It was a picture that was not limited to one corner of these mountains but had become familiar across a vast swathe of the Atlas. Footage from the remote village of Imi N’Tala filmed by a Spanish rescuer, Antonio Nogales, of the aid group United Firefighters Without Border, showed men and dogs clambering over steep slopes covered in rubble.

“The level of destruction is … absolute,” Nogales said, struggling to find the right word to describe what he was seeing. “Not a single house has stayed upright. We’re going to start our search with dogs and see whether we can find anyone alive.”

While aid efforts struggled to reach even these villages relatively close to the main road, rescuers were converging on the city of Amizmiz.

Tented encampments for those who had lost their homes were appearing on every available patch of open ground and aid distributions were visible in neighbourhoods.

Rescue workers cautioned that the chances of finding more survivors under the rubble were very slim, not least because of the nature of the disaster, with the most heavily damaged buildings made of clay brick that disintegrated almost entirely as they collapsed.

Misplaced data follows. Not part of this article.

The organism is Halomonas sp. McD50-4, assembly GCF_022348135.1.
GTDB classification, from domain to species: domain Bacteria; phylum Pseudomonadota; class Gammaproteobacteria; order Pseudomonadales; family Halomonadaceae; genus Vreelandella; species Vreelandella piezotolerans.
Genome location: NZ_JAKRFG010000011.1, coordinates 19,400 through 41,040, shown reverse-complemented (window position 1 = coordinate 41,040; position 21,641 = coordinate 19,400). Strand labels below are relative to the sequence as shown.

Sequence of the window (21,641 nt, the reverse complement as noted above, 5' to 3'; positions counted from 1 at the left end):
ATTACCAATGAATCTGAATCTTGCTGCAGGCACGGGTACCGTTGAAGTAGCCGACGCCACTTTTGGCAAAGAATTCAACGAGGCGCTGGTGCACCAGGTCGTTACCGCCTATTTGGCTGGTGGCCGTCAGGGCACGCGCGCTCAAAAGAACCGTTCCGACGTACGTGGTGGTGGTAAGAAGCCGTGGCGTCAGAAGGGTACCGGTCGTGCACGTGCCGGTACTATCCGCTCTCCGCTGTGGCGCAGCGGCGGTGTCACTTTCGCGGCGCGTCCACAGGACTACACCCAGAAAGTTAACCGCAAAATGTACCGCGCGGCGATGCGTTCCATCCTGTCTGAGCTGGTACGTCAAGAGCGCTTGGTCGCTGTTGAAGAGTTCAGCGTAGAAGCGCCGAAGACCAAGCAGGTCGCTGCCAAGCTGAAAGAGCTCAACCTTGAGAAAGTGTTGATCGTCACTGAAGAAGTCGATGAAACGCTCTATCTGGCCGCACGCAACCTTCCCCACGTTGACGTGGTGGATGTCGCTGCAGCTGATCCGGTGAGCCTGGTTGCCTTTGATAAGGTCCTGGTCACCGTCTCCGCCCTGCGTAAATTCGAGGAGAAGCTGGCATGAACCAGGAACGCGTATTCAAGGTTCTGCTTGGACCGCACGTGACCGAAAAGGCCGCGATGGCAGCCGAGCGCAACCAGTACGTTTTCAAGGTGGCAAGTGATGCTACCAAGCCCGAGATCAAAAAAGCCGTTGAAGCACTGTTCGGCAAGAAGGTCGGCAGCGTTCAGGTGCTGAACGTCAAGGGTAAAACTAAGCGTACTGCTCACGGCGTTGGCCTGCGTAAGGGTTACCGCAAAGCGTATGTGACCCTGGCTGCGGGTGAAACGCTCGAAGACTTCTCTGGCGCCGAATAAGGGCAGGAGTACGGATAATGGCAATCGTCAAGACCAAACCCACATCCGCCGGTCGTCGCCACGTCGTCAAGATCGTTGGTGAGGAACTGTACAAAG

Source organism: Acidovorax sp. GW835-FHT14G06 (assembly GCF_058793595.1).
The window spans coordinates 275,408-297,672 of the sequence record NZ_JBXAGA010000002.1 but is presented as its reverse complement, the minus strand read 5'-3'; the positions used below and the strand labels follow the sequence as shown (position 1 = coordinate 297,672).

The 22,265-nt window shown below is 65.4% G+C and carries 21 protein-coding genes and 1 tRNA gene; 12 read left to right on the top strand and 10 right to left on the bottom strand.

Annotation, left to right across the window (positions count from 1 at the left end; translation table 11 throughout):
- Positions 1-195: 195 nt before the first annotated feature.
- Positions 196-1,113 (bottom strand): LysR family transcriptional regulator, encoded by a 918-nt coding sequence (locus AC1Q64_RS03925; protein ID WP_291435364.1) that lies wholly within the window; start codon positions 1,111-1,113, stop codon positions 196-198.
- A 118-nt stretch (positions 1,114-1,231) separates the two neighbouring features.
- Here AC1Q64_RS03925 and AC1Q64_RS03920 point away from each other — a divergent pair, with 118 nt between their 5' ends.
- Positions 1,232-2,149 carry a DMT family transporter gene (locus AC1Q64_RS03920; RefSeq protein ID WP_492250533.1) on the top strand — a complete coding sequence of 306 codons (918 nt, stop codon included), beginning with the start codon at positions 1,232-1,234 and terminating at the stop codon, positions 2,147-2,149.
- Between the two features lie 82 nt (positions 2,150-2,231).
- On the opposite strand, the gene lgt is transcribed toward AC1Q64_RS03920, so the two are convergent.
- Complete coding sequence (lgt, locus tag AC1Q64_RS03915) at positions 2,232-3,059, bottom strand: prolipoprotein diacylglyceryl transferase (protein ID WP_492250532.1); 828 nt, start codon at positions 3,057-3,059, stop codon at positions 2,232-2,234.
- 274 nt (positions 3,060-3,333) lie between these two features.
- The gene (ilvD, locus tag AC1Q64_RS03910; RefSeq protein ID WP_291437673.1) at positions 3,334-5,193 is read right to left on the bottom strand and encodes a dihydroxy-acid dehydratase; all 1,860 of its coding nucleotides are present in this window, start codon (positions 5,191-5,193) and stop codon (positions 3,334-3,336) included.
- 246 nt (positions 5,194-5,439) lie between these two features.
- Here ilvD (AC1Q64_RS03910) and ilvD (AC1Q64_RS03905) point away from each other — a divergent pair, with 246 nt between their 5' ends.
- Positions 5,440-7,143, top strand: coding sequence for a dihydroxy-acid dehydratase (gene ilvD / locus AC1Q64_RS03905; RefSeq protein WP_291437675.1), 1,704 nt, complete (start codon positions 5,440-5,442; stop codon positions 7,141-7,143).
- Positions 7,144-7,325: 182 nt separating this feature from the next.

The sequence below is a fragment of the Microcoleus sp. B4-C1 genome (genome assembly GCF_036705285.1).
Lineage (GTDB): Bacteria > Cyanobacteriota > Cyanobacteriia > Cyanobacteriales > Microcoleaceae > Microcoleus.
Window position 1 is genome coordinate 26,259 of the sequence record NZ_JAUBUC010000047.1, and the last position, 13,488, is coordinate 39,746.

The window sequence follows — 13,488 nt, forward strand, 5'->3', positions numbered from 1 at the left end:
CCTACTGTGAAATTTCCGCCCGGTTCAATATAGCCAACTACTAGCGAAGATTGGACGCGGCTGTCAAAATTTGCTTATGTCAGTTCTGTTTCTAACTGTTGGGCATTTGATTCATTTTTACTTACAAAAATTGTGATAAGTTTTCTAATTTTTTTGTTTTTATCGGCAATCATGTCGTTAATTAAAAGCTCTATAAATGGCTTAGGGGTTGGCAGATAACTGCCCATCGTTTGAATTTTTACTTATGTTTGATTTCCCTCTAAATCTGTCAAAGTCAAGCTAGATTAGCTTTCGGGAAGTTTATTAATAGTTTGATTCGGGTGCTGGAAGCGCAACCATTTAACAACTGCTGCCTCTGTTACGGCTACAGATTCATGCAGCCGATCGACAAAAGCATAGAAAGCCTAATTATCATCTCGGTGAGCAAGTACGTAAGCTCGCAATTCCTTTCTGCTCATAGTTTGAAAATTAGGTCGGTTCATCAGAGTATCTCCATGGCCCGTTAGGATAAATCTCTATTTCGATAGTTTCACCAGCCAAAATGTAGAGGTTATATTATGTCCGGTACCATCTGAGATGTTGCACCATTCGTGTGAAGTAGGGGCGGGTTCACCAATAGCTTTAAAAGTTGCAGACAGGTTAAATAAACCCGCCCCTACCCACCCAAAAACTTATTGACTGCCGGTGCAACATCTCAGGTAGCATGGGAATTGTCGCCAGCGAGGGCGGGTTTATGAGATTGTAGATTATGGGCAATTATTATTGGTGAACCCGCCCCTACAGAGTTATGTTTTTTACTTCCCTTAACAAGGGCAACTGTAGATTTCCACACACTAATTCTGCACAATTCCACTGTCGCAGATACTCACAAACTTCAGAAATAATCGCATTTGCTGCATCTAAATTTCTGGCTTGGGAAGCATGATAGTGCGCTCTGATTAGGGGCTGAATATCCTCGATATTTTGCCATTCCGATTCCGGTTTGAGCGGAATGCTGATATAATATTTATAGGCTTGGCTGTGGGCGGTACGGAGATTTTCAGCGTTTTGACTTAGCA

“It’s difficult to pull people out alive because most of the walls and ceilings turned to earthen rubble when they fell, burying whoever was inside without leaving air space,” a military worker told Reuters, asking not to be named because of army rules.

In a field just outside Amizmiz, Moroccan troops and recently arrived international rescue teams, including a British government-deployed team that had arrived the night before, were setting up an extensive encampment.

“We arrived late last night,” said Russ Gordon, the British team leader, as his personnel were already deploying to three locations. “At the moment we are still assessing. We’re still just in the window of 72-96 hours where it is possible that somehow who is entombed might be able to survive if they have access to liquids. Until it’s called, we will operate as search and rescue operation before moving to a recovery effort.”